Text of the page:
Cauliflower Crust Mi

Once you have your mixture, you’ll press it into a flat pizza shape.  I’m making 2 small pizzas here.

Prebaked Cauliflower Pizza Crust

Then you’ll bake them in the oven until it’s really golden brown.

Cauliflower pizza crust baked

After that, you can top it any way you like.  My kiddos ate this turkey pepperoni and cheese pizza with no questions asked.  They knew it was obviously different, but they still ate the whole thing without complaint so I consider that a win!

Pepperoni Cauliflower Pizza Crust

For my own pizza, I love the classic combo of sliced roma tomatoes, mozzarella, and fresh basil.

Cauliflower Pizza by Our Best BItes

The secret that really makes it taste amazing is a little drizzle of our Dipping Oil right over the top!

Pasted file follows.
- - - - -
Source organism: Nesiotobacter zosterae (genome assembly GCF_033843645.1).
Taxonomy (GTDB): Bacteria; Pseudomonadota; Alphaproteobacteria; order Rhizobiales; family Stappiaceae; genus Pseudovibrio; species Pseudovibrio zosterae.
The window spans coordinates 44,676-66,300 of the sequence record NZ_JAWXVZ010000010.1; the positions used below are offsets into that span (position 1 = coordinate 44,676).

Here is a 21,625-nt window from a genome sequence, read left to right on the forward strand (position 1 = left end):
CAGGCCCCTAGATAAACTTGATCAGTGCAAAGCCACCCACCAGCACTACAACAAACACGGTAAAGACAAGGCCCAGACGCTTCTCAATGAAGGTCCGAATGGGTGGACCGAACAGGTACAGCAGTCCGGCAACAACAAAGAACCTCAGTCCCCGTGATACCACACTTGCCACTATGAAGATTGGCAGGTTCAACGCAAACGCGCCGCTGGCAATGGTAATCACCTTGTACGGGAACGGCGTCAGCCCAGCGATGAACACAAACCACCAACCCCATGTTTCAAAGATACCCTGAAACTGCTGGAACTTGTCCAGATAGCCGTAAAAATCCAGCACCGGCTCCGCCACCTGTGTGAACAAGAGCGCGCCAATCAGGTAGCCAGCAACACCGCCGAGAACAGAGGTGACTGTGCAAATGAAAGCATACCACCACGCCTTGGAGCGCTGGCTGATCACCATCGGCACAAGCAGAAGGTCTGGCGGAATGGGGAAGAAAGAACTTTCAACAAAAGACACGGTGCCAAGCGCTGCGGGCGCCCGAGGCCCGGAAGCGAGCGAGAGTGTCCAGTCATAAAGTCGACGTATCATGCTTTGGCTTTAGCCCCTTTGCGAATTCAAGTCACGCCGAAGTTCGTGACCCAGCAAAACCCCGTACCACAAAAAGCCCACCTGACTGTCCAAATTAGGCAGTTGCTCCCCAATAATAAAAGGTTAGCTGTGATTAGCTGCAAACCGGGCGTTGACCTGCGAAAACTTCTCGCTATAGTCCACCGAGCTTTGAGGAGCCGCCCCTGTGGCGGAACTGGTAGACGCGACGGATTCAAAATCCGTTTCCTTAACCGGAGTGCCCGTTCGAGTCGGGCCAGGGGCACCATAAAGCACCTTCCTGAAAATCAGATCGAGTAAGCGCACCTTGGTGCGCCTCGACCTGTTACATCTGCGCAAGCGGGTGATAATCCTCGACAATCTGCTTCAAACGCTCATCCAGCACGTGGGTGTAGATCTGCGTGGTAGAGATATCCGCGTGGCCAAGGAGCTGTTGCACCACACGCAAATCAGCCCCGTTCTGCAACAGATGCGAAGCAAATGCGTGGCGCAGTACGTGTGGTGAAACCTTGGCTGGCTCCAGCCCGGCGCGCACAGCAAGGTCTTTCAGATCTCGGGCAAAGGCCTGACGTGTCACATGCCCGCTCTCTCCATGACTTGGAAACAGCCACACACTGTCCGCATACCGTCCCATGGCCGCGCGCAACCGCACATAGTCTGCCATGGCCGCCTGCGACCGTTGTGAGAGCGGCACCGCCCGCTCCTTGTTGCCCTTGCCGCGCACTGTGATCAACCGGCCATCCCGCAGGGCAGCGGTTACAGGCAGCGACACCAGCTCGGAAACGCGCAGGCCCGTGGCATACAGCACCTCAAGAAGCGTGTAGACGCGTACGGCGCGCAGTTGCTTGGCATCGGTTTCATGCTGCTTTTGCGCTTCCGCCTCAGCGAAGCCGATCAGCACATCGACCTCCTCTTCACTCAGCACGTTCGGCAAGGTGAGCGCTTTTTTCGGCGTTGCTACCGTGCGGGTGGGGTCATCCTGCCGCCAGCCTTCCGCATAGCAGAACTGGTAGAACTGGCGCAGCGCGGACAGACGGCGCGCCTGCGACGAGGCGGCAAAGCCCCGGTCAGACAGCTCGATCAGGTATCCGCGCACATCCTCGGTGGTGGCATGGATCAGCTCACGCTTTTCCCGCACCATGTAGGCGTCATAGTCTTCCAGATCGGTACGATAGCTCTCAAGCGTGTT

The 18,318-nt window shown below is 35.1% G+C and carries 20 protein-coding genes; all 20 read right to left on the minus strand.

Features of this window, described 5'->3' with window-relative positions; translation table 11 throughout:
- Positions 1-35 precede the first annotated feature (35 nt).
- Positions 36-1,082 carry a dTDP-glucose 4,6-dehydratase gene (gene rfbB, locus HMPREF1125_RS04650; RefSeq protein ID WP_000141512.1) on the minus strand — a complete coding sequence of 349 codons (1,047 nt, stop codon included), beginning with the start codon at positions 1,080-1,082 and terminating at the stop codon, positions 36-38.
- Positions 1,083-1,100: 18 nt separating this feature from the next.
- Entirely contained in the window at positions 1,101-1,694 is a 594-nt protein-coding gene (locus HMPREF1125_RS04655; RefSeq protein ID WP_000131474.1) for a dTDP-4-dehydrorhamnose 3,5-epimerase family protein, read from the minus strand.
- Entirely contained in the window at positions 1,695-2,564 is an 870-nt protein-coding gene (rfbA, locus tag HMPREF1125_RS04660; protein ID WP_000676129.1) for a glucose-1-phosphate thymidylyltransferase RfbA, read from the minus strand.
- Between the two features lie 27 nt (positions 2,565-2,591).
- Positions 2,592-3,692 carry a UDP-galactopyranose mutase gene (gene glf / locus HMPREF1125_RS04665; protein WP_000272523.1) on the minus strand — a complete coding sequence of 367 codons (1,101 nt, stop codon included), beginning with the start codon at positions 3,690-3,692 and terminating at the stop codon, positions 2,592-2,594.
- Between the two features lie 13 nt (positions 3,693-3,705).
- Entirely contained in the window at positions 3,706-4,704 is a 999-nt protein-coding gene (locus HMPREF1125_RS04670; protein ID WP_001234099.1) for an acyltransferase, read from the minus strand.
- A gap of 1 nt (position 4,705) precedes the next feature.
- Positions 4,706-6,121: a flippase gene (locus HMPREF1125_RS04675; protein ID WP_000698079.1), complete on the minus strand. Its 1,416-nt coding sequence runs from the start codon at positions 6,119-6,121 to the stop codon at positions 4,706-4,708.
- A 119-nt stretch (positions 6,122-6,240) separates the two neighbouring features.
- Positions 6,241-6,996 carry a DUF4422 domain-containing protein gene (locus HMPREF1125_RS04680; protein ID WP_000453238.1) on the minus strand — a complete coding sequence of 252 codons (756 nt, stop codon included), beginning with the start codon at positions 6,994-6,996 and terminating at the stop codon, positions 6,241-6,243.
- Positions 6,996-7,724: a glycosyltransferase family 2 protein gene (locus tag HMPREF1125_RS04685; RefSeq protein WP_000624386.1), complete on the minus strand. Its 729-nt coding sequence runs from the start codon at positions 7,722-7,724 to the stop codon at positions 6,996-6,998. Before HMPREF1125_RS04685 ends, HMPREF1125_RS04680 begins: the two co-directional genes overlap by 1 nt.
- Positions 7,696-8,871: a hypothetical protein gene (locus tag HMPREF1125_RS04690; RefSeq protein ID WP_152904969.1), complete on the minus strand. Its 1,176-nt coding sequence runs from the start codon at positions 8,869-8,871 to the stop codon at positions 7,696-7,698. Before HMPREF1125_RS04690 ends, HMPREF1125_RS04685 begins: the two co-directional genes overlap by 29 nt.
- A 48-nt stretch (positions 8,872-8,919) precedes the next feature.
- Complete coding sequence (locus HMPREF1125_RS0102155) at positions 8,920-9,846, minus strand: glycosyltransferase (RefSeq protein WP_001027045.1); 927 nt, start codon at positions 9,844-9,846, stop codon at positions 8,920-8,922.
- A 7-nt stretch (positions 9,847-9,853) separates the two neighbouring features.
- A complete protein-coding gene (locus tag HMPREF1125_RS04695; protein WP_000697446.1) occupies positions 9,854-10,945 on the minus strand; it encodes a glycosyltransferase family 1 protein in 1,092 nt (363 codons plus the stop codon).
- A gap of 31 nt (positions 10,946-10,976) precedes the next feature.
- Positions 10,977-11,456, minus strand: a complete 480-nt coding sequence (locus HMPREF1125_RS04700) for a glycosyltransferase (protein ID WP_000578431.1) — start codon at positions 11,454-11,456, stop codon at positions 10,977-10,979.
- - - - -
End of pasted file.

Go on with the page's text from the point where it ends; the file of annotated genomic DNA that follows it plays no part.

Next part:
Our Best Bites Cauliflower Pizza Crust
This sort of recipe is one of those ones that is in my opinion, all about the toppings.  If you taste the crust by itself, it’s okay, but what makes it taste great is adding on delicious toppings, and then it becomes a really low-cal carrier for all of that deliciousness.  So I do recommend using pizza sauce and flavorful toppings!

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Make delicious and healthy pizza crust from cauliflower! Low calorie and gluten free.


  • 2 1/2 cups grated or ground cauliflower (use a food processor or cheese grater)
  • 1/2 teaspoon dried basil
  • 1/2 teaspoon dried oregano
  • 1/2 teaspoon garlic powder
  • 1/4 cup shredded Parmesan cheese
  • 1/4 cup mozzarella cheese